People believe in the power of positivity. However simply forcing yourself to be happy does not always get the desired results. If you have tried pushing your thoughts into a positive place, but have struggled to keep a sunny outlook, you are not alone. Here are three strategies for even the most frustrated optimist.
- Aim for a Balanced Thought
It can feel incredibly frustrating to try to force yourself into a belief you do not actually think is true. Research indicates that positive affirmations might actually be counterproductive in some circumstances. In one particular study, researchers found that individuals with low self-esteem felt worse after being asked to repeat a positive affirmation for four minutes (1). The researchers hypothesized that these participants struggled to believe the positive statements and were, therefore, not encouraged by the affirmations.
An alternative to positive affirmations is called balanced thinking. With balanced thinking, an individual looks for evidence to support a negative thought (e.g., “I know I am bad at my job because my boss told me she was unhappy with my last report”). In addition, the individual looks for evidence that does not support the negative thought (i.e., “I got a lot of positive feedback from others at work about another report I wrote”). Lastly, the person tries to balance these pieces of evidence to propose a believable thought that is not altogether positive or negative (e.g., “I do not always do as well as I would like at work, but sometimes I do a great job”). When learning this skill, keep trying to find a balanced thought until you discover one that feels believable and improves your mood.
- Practice Mindfulness
Sometimes people try so hard to control their thoughts, they wind up caught in a mental tug-of-war. Mindfulness is a practice that involves not becoming too attached to any one thought. You can practice mindfulness by allowing your thoughts to enter and then leave your mind, envisioning the thoughts as leaves on a river, coming in and eventually out of your awareness. Take a break from trying to control your thoughts and look for peace, allowing acceptance of yourself, no matter what thoughts pass through your mind. A substantial body of research exists to support the benefits of mindfulness to both emotional and physical health. For more information, look here: http://marc.ucla.edu/body.cfm?id=22 , http://marc.ucla.edu/body.cfm?id=38.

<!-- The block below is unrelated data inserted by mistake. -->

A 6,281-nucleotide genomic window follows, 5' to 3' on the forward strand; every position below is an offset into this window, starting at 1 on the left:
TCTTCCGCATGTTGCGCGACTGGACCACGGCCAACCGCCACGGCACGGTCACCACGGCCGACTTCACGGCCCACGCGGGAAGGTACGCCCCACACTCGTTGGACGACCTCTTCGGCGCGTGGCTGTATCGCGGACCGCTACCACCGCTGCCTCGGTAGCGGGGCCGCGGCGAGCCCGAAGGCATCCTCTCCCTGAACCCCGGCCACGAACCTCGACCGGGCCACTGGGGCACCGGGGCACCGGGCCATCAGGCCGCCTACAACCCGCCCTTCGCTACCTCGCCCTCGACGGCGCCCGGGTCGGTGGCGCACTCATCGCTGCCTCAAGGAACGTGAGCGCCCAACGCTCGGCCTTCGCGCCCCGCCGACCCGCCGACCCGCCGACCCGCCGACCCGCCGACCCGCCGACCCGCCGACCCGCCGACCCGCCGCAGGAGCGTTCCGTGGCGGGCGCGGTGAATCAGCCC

- Practice Gratitude
Listing what you appreciate has been demonstrated to improve mood, self-esteem, social relationships, and health. For example, in one study, a group of participants were asked to list five things they were grateful for each day (2). After 10 weeks of practice, this gratitude group reported being 25% happier than their counterparts, who had been asked to focus solely on their problems each day.
Gratitude does not mean constant positivity. Gratitude can simply mean saying an internal thank you and pausing a moment to remember a time when your needs or hopes were met. You might try practicing gratitude or thankfulness each day. Consider listing at least three things you have appreciated. Try to vary your list and think of specific situations that led you to feel grateful.
Of course, strategies are never infallible. You may find these strategies to be helpful and still feel like you would benefit from speaking with a counselor. If so, please feel free to call us at Florida Counseling Centers to schedule an appointment to meet with one of our qualified therapists. We would love to help.
- Wood, J.V., Perunovic, E., & Lee, J.W. (2009). Positive self-statements: Power for some, peril for others. Psychological Science, 20(7), 860-866. doi: 10.1111/j.1467-9280.2009.02370.x
- Emmons, R. A., & McCullough, M.E. Counting blessings versus burdens: An experimental investigation of gratitude and subjective well-being in daily life. Journal of Personality and Social Psychology, 84(2), 377-389. doi: 10.1037/0022-35220.127.116.117